In the past few years, he said, diabetes and obesity in dogs and cats seem to be increasing, and this has obvious parallels to human medicine. Thyroid disease appears to be diagnosed more frequently in cats, and this may be a signal of environmental changes that could also impact people. And leptospirosis in dogs seems to be on the rise, with potential zoonotic ramifications. Good incidence data, however, don't exist.

Currently, the AAHA is developing diagnostic codes for companion animal practice that will be compatible with SNOMED, the Systematized Nomenclature of Medicine. Manufacturers of practice management software systems have indicated that they will incorporate the clinical codes into their software, which should help track incidence. Practitioners will have to be encouraged to use those codes, however, and a mechanism for collecting the data will have to be developed. "(The area of incidence data) represents a significant deficiency in the area of research, even though it is not specifically research-oriented," Dr. Albers said.

Incidence information that does exist is troubling. According to Dr. Beaver, behavior problems alone lead to the deaths of 13 million dogs and cats per year. "That's 10 percent of the cat and dog population dying from behavior problems. That is more than all infectious diseases in small animals," she said. Dogs bite four million people each year in the United States. And various other problems indicate that more research into behavior is needed.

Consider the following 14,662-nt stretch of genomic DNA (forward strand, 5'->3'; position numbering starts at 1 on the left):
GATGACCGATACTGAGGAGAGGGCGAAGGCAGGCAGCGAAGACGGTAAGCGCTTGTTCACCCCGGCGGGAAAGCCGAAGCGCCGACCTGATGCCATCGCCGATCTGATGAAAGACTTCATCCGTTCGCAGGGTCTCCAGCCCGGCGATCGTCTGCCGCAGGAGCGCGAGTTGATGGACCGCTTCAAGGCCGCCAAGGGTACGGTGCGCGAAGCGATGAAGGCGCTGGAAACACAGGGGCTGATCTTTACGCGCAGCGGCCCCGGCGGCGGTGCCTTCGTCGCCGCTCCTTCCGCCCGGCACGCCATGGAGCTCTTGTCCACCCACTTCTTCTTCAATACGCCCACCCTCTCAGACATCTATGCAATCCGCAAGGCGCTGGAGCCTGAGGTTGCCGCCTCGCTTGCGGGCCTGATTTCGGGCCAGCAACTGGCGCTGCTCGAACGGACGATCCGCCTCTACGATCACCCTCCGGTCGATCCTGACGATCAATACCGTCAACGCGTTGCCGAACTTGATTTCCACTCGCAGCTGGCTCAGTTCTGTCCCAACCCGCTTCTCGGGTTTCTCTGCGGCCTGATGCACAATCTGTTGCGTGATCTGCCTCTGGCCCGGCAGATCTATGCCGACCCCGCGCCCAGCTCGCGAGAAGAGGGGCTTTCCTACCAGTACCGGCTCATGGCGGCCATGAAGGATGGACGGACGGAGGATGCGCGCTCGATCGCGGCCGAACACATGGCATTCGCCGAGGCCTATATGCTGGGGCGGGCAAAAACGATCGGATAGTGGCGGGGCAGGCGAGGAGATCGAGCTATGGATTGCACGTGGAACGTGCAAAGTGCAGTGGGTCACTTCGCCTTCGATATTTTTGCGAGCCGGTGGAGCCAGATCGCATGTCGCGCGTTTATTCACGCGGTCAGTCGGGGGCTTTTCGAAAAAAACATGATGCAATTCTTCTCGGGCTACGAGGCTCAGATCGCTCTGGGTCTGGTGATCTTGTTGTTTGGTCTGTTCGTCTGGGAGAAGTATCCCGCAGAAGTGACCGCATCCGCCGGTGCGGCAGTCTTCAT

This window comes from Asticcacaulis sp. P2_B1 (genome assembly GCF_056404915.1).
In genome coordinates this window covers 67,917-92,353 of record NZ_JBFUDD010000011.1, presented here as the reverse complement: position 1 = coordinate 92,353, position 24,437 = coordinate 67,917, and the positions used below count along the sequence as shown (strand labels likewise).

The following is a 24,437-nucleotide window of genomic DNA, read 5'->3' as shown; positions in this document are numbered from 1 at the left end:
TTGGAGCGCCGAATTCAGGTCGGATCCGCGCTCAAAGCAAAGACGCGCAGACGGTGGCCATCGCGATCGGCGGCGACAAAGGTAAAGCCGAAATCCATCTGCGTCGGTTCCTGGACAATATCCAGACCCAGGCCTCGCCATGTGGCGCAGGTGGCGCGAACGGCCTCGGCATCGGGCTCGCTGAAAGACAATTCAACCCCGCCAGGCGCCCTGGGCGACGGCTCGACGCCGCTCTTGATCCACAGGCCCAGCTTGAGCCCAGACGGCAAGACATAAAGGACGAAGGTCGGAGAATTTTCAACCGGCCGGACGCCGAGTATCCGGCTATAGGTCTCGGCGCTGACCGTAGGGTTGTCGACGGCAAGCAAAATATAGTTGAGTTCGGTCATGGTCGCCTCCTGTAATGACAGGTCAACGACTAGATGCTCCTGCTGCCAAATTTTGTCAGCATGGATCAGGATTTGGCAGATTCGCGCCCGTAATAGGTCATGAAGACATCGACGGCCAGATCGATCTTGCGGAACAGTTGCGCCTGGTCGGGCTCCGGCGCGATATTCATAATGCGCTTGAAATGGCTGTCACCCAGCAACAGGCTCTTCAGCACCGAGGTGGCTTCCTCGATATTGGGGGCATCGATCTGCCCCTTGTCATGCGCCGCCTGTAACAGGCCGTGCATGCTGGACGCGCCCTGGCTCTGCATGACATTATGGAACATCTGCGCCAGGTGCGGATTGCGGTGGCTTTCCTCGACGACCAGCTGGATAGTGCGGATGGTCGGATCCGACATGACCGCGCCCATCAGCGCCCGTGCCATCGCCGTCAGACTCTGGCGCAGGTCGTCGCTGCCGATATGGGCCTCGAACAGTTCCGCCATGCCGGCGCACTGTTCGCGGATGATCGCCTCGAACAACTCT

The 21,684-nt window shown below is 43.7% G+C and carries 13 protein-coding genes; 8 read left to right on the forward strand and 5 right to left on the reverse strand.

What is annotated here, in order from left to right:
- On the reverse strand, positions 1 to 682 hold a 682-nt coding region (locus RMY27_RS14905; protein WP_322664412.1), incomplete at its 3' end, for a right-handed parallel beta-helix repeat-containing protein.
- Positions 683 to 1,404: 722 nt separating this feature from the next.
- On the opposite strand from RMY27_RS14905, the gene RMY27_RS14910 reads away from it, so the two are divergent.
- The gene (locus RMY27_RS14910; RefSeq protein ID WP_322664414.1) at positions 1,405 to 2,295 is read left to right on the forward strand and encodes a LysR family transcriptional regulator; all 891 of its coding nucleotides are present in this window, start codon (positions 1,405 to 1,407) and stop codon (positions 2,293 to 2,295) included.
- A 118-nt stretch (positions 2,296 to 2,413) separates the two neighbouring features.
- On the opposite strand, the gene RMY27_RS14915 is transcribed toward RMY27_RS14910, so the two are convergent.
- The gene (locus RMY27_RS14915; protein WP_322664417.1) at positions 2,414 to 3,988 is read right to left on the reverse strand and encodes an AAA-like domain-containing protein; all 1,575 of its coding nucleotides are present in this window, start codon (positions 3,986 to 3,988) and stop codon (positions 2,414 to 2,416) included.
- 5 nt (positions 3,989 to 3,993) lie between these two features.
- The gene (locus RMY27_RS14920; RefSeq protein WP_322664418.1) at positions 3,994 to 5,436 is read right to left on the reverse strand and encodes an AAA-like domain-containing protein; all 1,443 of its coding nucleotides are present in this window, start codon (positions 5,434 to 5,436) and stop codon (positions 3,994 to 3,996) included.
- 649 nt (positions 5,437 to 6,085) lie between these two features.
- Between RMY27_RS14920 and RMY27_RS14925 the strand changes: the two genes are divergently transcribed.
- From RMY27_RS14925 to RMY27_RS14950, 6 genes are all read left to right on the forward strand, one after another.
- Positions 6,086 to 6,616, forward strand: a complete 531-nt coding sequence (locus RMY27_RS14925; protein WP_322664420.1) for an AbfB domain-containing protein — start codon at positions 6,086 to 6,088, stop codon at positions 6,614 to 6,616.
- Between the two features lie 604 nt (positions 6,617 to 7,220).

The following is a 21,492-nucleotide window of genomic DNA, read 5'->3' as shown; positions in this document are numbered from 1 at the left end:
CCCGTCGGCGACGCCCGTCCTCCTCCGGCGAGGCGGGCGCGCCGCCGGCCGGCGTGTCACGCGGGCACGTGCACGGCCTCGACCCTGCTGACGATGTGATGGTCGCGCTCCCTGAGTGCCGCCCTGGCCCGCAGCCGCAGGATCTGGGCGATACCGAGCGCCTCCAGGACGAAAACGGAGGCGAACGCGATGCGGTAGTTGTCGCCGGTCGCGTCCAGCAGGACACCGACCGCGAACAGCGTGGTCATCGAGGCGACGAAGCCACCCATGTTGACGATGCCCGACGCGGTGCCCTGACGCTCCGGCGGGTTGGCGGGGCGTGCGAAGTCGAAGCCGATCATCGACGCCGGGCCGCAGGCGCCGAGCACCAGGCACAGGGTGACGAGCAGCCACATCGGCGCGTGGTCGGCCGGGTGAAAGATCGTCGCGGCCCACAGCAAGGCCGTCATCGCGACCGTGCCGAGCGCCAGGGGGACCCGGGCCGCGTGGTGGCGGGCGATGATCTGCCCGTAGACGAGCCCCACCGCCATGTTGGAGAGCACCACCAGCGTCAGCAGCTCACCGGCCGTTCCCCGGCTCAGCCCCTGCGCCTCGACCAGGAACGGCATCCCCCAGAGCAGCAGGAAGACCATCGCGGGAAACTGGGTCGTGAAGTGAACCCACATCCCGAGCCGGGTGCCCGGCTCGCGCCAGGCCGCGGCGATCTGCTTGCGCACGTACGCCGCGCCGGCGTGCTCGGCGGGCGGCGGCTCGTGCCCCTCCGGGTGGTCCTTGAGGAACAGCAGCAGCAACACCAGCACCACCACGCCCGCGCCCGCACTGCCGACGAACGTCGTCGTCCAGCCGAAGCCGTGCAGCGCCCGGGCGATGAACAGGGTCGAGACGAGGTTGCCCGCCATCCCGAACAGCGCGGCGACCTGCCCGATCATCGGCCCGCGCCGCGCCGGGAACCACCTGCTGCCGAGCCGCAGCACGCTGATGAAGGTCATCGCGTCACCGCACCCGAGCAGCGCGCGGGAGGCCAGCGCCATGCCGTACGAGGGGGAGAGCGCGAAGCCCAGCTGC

Roots of the problem
In listing their concerns, stakeholders hit on most areas of veterinary research. They also identified what they perceived as possible sources of the problems.

Dr. Larry Heider, executive director of the AAVMC, says money is not flowing out of government agencies fast enough to cover research needs. "The USDA, by our estimate of the data we can see, puts about 90 percent of their funding intramurally, whereas the NIH is just the flip-flop of that—90 percent goes extramurally," Dr. Heider said.

Manpower is another problem. "I came to this town and into this position about two years ago. Practically everywhere I go ... departments and agencies, particularly those that conduct research, they ask, 'Where are the veterinarians?' We do not have enough veterinarians to fill the need in this country today," Dr. Heider said.

With the U.S. population growing, the problem is expected to get worse. "Currently, we expect to graduate 8.8 veterinarians per million people per year in this country," Dr. Heider said. "Unless we do something about increasing the enrollment in this country or unless something else happens, there are going to be about a third fewer veterinarians per million population (by 2050), and that is something that has to be dealt with now."